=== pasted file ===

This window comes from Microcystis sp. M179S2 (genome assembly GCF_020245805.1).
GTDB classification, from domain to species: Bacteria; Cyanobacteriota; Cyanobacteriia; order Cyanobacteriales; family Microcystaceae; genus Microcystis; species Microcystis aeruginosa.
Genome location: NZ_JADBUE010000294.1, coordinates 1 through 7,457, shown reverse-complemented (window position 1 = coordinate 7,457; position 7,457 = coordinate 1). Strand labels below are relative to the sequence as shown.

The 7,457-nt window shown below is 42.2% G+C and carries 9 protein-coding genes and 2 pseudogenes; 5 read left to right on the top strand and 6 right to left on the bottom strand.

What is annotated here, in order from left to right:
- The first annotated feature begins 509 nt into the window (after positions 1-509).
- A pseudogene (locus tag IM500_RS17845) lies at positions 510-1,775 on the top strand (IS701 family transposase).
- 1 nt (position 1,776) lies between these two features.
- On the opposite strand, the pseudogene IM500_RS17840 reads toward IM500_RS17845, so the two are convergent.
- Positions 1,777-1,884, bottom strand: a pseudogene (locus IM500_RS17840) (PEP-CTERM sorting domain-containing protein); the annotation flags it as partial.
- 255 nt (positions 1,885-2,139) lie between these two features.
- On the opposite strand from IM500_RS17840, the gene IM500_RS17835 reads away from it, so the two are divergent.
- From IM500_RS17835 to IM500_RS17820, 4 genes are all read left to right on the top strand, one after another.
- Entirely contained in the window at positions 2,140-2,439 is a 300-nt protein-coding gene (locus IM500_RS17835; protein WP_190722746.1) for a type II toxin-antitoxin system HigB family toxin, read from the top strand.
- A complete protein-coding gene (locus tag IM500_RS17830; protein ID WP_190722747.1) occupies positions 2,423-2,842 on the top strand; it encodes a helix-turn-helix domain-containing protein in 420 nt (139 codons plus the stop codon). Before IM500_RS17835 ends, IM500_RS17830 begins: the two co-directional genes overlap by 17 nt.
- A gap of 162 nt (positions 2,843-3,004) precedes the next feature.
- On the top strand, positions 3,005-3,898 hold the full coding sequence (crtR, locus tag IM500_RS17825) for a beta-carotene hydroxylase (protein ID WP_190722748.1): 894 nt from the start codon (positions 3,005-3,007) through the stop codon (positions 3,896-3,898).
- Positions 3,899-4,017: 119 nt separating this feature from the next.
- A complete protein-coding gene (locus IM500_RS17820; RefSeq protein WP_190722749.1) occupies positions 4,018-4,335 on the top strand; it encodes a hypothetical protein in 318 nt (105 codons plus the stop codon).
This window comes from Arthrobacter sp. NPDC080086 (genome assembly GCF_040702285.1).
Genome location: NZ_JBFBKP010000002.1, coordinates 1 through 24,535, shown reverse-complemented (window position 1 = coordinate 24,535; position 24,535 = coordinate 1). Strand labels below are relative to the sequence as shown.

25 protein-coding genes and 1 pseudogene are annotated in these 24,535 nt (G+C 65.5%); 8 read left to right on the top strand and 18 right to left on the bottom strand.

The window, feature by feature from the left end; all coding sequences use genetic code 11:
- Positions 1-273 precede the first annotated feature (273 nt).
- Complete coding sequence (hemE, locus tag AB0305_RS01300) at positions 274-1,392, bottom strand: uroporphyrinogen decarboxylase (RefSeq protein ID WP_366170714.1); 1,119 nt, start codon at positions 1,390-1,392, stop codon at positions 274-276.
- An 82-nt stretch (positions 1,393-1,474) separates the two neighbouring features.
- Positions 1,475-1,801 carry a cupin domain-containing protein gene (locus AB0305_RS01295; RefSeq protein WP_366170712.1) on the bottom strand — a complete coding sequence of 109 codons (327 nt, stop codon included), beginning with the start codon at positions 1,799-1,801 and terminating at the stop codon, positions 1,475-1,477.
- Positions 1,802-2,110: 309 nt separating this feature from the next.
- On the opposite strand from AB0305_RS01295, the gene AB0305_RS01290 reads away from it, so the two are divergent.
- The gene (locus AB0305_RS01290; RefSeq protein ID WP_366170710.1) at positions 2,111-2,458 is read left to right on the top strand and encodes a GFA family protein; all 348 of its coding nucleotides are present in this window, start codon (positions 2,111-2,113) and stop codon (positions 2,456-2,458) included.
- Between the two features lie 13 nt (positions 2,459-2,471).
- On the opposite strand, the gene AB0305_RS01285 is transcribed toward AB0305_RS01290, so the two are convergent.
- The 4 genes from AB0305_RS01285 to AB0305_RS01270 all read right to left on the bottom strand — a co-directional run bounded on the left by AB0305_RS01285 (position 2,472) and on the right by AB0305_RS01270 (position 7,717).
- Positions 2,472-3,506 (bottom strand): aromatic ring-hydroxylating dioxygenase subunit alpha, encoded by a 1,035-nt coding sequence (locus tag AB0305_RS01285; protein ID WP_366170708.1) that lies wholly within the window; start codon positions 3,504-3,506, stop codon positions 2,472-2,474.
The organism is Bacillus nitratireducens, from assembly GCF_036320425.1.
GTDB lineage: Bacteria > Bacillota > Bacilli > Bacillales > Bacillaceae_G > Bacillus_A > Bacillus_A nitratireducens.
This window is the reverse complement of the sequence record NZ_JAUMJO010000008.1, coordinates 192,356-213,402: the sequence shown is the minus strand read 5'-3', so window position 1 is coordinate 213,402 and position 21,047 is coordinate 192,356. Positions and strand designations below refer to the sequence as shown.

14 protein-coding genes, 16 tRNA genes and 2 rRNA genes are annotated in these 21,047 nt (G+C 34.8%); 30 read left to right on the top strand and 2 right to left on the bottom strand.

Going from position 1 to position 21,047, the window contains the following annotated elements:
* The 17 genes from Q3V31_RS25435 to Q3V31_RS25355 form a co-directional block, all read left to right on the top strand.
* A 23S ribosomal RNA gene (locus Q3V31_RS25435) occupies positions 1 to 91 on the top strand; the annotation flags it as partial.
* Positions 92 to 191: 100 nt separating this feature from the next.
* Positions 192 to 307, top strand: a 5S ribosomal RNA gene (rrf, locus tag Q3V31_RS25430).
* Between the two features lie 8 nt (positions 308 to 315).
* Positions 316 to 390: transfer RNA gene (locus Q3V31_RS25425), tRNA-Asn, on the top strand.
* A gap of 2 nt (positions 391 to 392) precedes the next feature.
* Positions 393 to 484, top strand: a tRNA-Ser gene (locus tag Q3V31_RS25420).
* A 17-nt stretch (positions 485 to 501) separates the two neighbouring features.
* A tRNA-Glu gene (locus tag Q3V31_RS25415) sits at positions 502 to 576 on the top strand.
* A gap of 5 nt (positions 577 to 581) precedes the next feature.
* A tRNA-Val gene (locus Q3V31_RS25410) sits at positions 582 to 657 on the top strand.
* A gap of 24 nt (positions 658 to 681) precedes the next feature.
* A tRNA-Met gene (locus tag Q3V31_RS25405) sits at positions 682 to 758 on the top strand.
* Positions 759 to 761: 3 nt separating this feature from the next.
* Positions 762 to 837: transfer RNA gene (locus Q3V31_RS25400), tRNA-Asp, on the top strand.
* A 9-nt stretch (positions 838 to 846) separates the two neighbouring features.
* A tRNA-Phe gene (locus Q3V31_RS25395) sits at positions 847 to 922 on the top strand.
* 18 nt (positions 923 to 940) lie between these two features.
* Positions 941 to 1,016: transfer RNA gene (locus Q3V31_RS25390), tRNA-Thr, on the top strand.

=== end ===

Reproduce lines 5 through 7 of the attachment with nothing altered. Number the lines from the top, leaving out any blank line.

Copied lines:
What is annotated here, in order from left to right:
- The first annotated feature begins 509 nt into the window (after positions 1-509).
- A pseudogene (locus tag IM500_RS17845) lies at positions 510-1,775 on the top strand (IS701 family transposase).